In bilingual communities around the world, “mixed” sentences abound. The National Capital Region is certainly no exception, as we see from this locally recorded example: “Il y avait une band là qui jouait de la musique steady, puis il y avait des games de ball, puis euh, ils vendaient de l’ice creampuis il y avait une grosse beach, le monde se baignaient”.

Almost all bilinguals do it, but no one likes it — not teachers, not parents, not even the speakers themselves. They think it reflects a poor command of one or both of the languages. They believe it weakens the language, and could even lead to a whole new hybrid language, such as “Franglais” or “Spanglish”. These opinions are strong and widespread, especially when they concern the influence of English on Canadian French. But is there really cause for concern?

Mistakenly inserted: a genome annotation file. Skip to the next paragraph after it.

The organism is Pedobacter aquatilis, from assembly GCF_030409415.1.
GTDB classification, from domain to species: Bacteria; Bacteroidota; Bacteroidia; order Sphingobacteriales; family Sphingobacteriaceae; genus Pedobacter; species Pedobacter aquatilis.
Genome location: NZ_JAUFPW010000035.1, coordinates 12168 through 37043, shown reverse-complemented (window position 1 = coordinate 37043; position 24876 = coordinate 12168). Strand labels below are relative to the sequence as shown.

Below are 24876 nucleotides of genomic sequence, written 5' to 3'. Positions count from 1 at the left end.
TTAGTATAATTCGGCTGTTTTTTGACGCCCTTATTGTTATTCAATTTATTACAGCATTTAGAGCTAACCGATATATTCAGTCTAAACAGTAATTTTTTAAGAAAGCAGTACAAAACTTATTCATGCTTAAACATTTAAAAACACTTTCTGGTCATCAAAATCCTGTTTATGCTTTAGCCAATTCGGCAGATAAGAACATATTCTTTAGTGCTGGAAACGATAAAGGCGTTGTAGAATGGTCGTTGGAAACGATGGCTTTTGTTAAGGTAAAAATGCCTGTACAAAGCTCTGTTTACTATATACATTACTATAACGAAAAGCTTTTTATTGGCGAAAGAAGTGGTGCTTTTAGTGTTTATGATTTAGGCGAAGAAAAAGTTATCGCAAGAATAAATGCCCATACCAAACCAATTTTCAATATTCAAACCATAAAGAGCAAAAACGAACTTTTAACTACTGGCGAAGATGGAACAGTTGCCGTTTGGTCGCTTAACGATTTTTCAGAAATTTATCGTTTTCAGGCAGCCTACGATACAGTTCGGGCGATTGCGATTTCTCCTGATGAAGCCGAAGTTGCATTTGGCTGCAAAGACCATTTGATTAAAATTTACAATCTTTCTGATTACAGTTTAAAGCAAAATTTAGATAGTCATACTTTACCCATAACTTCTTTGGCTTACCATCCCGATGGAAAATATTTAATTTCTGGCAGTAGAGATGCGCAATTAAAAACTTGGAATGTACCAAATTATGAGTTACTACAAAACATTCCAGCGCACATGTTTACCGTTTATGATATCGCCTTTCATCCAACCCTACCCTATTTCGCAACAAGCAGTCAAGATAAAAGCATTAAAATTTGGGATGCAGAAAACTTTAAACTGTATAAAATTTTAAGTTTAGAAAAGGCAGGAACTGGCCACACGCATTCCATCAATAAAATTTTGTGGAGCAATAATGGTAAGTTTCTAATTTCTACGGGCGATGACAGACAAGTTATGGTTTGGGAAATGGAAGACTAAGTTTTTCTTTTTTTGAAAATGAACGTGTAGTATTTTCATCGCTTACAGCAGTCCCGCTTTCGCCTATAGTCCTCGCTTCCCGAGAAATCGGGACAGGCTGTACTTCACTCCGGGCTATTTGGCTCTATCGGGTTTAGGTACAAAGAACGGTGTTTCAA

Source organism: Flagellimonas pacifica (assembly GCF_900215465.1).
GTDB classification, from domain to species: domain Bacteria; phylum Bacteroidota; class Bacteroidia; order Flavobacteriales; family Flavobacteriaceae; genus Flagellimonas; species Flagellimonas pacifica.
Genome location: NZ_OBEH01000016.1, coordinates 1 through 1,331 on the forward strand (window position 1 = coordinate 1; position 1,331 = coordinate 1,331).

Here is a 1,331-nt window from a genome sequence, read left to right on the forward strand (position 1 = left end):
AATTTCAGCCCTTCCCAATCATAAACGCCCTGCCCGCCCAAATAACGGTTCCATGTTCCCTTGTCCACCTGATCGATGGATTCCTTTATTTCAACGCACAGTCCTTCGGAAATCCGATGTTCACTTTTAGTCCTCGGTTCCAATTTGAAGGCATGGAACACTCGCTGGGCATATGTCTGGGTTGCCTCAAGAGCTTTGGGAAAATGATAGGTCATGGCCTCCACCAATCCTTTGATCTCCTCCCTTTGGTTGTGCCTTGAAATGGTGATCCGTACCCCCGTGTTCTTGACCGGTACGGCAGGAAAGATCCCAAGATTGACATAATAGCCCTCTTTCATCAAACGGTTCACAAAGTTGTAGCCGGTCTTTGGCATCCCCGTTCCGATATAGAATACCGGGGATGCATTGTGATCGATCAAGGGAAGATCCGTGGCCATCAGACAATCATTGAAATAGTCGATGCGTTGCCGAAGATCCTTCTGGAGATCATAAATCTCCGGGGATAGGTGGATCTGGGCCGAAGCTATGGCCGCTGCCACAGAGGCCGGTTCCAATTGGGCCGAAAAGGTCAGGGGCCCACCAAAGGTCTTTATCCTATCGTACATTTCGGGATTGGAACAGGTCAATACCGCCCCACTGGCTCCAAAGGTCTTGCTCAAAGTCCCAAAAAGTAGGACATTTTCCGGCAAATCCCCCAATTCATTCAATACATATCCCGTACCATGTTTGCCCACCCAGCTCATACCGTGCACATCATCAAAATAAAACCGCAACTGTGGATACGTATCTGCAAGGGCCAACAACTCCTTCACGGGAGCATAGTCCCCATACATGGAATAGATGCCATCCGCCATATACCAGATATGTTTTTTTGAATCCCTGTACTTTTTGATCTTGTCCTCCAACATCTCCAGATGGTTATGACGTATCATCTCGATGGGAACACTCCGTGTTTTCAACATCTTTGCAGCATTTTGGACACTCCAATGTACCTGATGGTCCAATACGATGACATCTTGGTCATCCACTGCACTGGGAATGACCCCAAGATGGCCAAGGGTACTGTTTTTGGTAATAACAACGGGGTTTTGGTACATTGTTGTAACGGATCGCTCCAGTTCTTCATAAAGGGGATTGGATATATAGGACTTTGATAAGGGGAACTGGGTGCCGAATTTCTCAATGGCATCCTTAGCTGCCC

The science says no!

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